This is the situation that Miami finds itself in with regard to its offensive line. Last season, this position group would have single-handedly shoved the team’s playoff hopes into the garbage disposal if it weren’t for injuries wiping out the wide receiving corps. The offensive line play in front of Tua was atrocious. 

Now the Dolphins have Terron Armstead, a player head and shoulders above anyone on last year’s starting five, and a very sensible signing based on both the team’s need and his level of skill. But of course, this is still the Dolphins we’re talking about, so there is a caveat: his health.

Armstead has never played a full season in the NFL and is going into his tenth now with the Dolphins. The team is gambling big on the health of the offensive line’s new anchor because without him, the situation at tackle is dire. Austin Jackson is the starting right tackle as of now, with Liam Eichenberg being a name you could feasibly use as a swing tackle if you needed him there.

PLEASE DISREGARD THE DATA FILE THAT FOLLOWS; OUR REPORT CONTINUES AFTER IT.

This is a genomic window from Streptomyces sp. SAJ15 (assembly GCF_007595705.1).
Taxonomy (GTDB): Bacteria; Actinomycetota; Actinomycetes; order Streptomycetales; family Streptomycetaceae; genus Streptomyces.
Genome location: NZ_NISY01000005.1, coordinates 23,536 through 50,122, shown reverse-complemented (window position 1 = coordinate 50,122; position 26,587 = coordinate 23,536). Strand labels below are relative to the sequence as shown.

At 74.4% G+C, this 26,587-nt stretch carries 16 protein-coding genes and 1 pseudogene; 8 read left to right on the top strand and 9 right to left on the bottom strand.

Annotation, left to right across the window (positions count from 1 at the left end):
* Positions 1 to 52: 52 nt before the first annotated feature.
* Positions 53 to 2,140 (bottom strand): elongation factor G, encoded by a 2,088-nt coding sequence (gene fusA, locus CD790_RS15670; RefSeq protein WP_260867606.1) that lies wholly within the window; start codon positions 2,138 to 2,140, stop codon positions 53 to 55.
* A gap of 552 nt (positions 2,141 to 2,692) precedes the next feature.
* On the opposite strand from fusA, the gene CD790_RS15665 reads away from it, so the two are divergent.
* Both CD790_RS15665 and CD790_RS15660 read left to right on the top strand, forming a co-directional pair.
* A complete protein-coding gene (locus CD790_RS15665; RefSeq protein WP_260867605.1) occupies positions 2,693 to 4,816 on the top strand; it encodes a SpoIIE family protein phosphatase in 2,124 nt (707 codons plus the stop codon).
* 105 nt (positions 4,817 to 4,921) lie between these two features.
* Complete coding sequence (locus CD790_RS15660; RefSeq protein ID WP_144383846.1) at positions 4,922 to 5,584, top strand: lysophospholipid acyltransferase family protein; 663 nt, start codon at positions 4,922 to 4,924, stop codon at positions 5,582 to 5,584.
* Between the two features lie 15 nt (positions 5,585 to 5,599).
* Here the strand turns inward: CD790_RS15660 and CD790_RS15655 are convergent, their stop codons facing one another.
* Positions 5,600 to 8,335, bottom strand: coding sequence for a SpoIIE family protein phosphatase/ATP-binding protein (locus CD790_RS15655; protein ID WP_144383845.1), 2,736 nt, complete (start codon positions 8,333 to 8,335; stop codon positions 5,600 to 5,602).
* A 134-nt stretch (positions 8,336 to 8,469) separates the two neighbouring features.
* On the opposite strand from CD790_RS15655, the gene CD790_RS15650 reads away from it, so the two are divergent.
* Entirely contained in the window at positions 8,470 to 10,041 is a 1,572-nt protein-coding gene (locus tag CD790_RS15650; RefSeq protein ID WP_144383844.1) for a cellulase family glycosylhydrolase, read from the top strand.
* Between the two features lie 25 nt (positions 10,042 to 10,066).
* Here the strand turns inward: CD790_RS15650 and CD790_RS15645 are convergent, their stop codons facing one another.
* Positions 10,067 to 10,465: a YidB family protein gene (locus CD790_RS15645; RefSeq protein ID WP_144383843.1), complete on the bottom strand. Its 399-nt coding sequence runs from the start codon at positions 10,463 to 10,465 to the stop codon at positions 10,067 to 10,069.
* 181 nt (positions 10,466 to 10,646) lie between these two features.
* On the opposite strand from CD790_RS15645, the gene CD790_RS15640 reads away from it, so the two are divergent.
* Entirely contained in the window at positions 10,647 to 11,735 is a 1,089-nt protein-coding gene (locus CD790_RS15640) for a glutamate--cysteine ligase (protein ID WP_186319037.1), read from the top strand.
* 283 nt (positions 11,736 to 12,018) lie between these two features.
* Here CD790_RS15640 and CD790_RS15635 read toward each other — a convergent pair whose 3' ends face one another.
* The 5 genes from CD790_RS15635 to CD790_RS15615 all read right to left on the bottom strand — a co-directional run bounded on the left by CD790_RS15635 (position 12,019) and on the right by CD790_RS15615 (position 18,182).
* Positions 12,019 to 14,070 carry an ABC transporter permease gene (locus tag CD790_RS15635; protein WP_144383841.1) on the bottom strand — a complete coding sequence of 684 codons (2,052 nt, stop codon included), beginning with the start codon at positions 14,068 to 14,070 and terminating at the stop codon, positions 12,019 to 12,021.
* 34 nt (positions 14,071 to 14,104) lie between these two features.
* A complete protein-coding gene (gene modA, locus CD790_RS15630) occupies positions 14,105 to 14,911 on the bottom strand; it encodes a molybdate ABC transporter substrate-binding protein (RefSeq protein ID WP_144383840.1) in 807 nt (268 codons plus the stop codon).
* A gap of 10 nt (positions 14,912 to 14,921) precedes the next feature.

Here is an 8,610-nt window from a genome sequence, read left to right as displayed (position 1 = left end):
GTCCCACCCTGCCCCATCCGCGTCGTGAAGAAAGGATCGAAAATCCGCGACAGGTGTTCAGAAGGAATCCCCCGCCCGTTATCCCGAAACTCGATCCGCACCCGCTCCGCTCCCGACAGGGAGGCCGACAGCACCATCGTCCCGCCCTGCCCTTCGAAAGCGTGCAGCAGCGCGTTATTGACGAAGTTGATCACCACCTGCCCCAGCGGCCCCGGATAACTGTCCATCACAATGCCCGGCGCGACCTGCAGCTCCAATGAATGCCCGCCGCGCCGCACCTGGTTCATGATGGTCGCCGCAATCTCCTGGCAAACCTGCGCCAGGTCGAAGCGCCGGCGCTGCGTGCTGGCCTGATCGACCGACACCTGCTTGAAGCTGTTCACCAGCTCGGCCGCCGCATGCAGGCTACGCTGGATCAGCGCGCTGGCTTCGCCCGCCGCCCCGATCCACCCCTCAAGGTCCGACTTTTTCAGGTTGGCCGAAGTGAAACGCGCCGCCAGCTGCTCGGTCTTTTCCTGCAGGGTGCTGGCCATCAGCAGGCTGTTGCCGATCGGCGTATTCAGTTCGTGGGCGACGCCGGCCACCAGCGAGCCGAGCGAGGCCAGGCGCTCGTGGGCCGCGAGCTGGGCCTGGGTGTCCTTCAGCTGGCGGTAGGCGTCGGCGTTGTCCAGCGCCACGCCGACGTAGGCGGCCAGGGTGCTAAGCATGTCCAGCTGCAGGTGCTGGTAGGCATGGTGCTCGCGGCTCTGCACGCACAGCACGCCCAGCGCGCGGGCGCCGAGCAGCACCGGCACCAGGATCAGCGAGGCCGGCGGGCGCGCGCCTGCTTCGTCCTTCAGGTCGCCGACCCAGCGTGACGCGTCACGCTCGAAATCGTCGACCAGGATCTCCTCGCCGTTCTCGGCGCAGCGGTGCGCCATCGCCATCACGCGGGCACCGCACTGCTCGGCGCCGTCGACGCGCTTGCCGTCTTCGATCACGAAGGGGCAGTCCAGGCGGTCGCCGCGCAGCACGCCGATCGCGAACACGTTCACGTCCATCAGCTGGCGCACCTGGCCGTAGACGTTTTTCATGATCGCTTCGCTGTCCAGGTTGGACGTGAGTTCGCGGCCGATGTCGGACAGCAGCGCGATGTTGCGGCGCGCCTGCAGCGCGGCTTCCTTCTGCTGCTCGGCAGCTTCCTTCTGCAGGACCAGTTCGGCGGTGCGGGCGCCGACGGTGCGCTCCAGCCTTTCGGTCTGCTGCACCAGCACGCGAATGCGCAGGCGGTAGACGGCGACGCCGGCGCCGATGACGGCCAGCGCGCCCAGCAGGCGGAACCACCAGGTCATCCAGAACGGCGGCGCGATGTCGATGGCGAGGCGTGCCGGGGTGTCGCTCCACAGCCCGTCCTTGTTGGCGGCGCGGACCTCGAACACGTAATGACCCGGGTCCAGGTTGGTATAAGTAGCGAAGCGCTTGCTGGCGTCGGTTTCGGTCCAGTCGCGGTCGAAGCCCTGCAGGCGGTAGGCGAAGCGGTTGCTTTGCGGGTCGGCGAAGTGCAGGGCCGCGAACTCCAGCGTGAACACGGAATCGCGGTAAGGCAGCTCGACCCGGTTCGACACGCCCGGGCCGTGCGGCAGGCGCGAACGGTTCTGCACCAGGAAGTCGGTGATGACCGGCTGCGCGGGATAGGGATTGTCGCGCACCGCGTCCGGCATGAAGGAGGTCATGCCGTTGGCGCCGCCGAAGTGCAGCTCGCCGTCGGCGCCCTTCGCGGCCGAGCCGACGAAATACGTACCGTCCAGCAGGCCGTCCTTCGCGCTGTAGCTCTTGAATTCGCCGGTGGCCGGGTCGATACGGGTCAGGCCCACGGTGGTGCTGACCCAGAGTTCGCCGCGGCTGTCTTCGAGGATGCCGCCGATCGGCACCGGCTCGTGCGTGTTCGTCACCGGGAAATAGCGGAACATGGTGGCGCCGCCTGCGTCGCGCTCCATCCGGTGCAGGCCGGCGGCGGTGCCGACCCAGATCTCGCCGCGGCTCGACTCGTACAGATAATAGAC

Both of those players, while young, were objectively terrible last year. Greg Little as a swing tackle doesn’t exactly inspire confidence, either.

The additional signing of Connor Williams does help on the interior – as does the continued good play of Robert Hunt at guard – but there’s some reason to worry that the Dolphins are once again outsmarting themselves by moving him to center. He’s been a capable guard for some time, and snapping issues with him have persisted throughout camp. 

The Dolphins need to hope that McDaniel’s new zone-blocking scheme can unlock the skills of some of the younger faces in this room. If not, and injuries strike, or the young starters fail to progress, we’ll be in for a groundhog day that would make the playoffs an incredibly tough ask once again in 2022.

(Thanks for reading! For silver linings, give me a follow on Twitter @EvanMorris72 and check back in next week for the flip-side piece on why the Dolphins could finally break back into the playoffs this season.)